Ray Wimer, professor of retail practice in the Whitman School, was interviewed for the International Business Times piece “Can JC Penny Perform a Magic Act As It Emerges From Bankruptcy?” Wimer, an expert on the retail industry, says that the…
James B. Steinberg named dean of Syracuse University’s Maxwell School of Citizenship and Public Affairs
James B. Steinberg, U.S. Deputy Secretary of State, has been named dean of SU’s Maxwell School of Citizenship and Public Affairs, and University Professor of Social Science, International Affairs and Law. The appointment, which will become effective this summer, was announced today by Vice Chancellor and Provost Eric F. Spina.
Steinberg is an internationally recognized expert in public affairs and foreign policy. Prior to serving as deputy secretary of state, he was dean of the Lyndon B. Johnson School of Public Affairs at the University of Texas. He succeeds Mitchel Wallerstein, who last year became president of Baruch College. Senior Associate Dean Michael Wasylenko has been serving as the interim dean of the Maxwell School since July 2010.
“I’m excited by the opportunity to work with Chancellor Cantor, Provost Spina and the outstanding faculty, staff and students of the Maxwell School,” says Steinberg. “For decades, the Maxwell School has been the gold standard for cutting-edge research, committed teaching and professional education in public service and the social sciences, and I’m confident that together we can take Maxwell to new heights in innovative, interdisciplinary approaches to meeting the local, national and global challenges of the 21st century.”
“Jim Steinberg personifies engaged scholarship at the highest level,” says SU Chancellor and President Nancy Cantor. “Throughout his years in leadership roles across the branches of the federal government and at leading universities and think tanks, he has easily traversed the perceived boundaries between theory and practice in policy making—which makes him perfectly suited for Syracuse University, where boundary-breaking scholarship is our hallmark.”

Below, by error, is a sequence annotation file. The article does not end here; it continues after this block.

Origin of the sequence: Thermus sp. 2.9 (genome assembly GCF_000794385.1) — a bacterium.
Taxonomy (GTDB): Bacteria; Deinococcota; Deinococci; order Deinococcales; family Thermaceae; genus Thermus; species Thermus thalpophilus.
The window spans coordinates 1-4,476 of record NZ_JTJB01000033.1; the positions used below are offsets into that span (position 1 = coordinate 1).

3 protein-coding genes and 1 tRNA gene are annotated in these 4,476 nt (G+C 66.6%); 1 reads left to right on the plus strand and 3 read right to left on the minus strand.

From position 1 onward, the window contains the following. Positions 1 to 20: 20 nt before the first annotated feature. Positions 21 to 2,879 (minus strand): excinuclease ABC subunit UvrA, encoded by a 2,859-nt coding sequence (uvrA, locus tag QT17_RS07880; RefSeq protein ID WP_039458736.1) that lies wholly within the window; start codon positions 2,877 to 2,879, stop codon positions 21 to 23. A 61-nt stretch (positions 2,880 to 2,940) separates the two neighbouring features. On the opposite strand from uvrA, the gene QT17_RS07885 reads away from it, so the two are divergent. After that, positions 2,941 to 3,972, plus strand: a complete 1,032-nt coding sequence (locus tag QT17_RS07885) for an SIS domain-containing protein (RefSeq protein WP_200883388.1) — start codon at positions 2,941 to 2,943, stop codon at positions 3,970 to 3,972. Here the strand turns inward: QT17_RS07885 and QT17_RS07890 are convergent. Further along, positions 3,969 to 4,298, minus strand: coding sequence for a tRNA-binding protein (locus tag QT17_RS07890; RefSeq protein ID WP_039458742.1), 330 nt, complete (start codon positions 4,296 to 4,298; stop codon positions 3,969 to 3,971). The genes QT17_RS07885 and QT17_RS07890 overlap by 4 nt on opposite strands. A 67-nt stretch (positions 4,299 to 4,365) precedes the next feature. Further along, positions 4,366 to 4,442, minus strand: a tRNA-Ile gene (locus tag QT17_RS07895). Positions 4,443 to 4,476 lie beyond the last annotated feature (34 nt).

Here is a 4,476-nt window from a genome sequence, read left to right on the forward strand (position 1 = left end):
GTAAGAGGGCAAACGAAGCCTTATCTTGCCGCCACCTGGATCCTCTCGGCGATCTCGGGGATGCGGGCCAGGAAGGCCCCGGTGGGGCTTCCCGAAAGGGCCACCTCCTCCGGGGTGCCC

Steinberg serves as the principal deputy to Secretary of State Hillary Rodham Clinton. Appointed by President Obama, he was sworn into office by Secretary Clinton in January 2009. Prior to his appointment in the Obama Administration, Steinberg served as dean of the LBJ School of Public Affairs, a position he assumed on Jan. 1, 2006. He previously was vice president and director of foreign policy studies at the Brookings Institution in Washington, D.C. (2001-2005), where he supervised a wide-ranging research program on U.S. foreign policy.
From 1996-2000, Steinberg served as deputy national security adviser to President Clinton. During that period, he also served as the president’s personal representative to the 1998 and 1999 G-8 summits. Prior to becoming deputy national security adviser, he served as director of the State Department’s policy planning staff (1994-1996), and as deputy assistant secretary for analysis in the Bureau of Intelligence and Research (1993-1994).
“Jim is precisely the kind of candidate whom we hoped to attract to Maxwell,” says Spina. “As an outstanding interdisciplinary scholar and an exceptionally experienced practitioner of public policy and diplomacy, he embodies signature strengths across the breadth of the Maxwell School. He has exactly the right combination of vision, intellect, experience and acumen to lead one of the nation’s premiere schools.”
Steinberg also has been a senior analyst at RAND in Santa Monica, Calif. (1989-1993), and a senior fellow for U.S. strategic policy at the International Institute for Strategic Studies in London (1985-1987). He served as Senator Edward Kennedy’s principal aide for the Senate Armed Services Committee (1983-1985); minority counsel, U.S. Senate Labor and Human Resources Committee (1981-1983); special assistant to the U.S. Assistant Attorney General (Civil Division) (1979-1980); law clerk to Judge David L. Bazelon, U.S. Court of Appeals for the D.C. Circuit (1978-1979); and special assistant to the assistant secretary for planning and evaluation, U.S. Department of Health, Education and Welfare (1977). He is also a member of the Washington, D.C., bar.
Steinberg is the author of and contributor to numerous books and articles on foreign policy and national security topics, including “Difficult Transitions: Foreign Policy Troubles at the Outset of Presidential Power, Protecting the Homeland 2006/2007” (Brookings Institution Press, 2008), and “An Ever Closer Union: European Integration and Its Implications for the Future of U.S.-European Relations” (Rand Publishing, 1995).
Steinberg received his B.A. from Harvard in 1973 and J.D. from Yale Law School in 1978. He is married to Sherburne “Shere” Abbott and they have two daughters, Jenna, age 9, and Emma, age 6. Abbott currently serves as associate director for environment of the Office of Science and Technology Policy in the Executive Office of the President. Abbott is also joining SU, as vice president for sustainability initiatives and University Professor of Sustainability Science & Policy.